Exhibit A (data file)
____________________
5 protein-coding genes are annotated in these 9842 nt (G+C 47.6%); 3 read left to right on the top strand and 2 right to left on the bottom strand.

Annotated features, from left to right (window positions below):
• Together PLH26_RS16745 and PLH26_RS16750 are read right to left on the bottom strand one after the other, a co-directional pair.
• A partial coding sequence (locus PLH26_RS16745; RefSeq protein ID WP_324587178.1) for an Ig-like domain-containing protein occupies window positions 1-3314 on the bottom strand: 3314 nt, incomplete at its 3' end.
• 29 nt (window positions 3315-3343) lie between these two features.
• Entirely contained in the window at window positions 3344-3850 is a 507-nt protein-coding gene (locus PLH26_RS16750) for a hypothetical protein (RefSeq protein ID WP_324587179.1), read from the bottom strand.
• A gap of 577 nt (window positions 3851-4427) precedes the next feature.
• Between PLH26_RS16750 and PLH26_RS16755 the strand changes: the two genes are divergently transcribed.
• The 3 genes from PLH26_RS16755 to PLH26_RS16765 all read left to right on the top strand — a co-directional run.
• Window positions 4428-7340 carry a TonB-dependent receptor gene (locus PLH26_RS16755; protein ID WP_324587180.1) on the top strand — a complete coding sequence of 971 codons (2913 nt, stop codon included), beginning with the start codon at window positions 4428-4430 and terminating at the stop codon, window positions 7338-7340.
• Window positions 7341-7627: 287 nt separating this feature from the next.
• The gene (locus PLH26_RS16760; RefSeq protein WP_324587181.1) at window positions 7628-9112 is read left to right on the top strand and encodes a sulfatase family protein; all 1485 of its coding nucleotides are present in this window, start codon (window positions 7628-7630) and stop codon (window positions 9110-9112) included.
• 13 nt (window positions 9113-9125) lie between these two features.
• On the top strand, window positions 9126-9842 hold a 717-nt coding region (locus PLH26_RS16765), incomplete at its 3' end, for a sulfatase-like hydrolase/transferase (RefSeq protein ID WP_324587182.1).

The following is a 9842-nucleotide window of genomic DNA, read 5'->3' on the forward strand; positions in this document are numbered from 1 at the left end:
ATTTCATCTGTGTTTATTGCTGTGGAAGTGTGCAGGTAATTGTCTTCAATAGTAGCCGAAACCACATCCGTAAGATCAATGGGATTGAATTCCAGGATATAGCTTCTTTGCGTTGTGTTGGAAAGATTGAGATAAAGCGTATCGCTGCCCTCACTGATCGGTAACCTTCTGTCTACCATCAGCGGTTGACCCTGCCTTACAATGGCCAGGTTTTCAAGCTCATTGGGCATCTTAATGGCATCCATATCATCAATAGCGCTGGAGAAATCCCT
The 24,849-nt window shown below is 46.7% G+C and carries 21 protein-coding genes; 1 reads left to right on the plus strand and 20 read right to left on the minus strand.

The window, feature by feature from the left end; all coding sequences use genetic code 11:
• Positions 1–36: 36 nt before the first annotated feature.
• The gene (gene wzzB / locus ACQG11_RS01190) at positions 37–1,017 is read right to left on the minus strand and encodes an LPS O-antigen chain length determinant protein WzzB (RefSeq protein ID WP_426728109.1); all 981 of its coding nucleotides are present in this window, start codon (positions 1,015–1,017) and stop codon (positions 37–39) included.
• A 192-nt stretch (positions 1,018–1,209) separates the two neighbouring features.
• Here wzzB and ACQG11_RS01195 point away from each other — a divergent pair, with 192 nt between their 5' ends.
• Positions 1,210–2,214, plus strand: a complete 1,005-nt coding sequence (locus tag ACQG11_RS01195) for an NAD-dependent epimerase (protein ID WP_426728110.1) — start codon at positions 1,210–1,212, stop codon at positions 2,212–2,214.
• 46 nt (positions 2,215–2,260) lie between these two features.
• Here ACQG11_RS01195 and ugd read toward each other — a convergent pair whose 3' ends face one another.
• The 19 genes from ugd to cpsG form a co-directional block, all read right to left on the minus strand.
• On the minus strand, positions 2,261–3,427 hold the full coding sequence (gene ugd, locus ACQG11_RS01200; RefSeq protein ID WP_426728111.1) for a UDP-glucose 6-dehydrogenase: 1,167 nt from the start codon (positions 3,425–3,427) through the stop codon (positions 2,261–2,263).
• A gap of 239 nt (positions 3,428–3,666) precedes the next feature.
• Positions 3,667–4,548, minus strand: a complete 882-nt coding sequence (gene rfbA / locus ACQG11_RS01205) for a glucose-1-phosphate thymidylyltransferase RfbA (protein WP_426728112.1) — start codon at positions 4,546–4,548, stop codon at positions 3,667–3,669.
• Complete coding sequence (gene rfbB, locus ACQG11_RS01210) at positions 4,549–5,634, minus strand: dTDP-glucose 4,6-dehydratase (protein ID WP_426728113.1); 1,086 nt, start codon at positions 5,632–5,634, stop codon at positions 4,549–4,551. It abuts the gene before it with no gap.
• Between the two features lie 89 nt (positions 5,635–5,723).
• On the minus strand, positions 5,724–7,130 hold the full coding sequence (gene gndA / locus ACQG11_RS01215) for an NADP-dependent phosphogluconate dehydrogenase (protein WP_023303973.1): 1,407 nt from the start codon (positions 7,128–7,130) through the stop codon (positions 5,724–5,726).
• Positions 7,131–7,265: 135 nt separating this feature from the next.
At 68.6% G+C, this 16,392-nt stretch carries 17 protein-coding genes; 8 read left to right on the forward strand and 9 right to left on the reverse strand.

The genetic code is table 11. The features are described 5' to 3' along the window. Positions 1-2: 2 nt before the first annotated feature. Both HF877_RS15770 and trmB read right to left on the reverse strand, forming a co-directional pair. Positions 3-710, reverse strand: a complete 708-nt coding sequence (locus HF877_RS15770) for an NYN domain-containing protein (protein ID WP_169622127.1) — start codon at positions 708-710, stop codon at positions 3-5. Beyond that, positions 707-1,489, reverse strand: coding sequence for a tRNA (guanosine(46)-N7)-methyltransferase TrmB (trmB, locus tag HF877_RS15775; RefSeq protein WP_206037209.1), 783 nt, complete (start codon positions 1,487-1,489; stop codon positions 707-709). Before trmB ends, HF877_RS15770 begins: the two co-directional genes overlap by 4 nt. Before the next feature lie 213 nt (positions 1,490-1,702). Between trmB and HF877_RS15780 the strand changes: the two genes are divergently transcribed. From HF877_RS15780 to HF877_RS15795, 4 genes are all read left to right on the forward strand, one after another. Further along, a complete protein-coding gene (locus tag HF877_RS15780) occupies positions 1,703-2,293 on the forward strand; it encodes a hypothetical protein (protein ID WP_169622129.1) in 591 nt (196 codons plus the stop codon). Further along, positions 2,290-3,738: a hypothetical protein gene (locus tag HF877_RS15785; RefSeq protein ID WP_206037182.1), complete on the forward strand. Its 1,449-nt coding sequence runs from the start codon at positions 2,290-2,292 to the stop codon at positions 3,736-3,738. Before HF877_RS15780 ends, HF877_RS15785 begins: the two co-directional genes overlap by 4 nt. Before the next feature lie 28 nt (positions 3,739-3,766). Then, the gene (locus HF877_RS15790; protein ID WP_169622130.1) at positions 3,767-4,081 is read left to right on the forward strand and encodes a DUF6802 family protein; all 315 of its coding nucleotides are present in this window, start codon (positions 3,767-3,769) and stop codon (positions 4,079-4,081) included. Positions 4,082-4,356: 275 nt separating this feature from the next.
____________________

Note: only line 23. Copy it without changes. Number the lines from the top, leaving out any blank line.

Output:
• Positions 1,210–2,214, plus strand: a complete 1,005-nt coding sequence (locus tag ACQG11_RS01195) for an NAD-dependent epimerase (protein ID WP_426728110.1) — start codon at positions 1,210–1,212, stop codon at positions 2,212–2,214.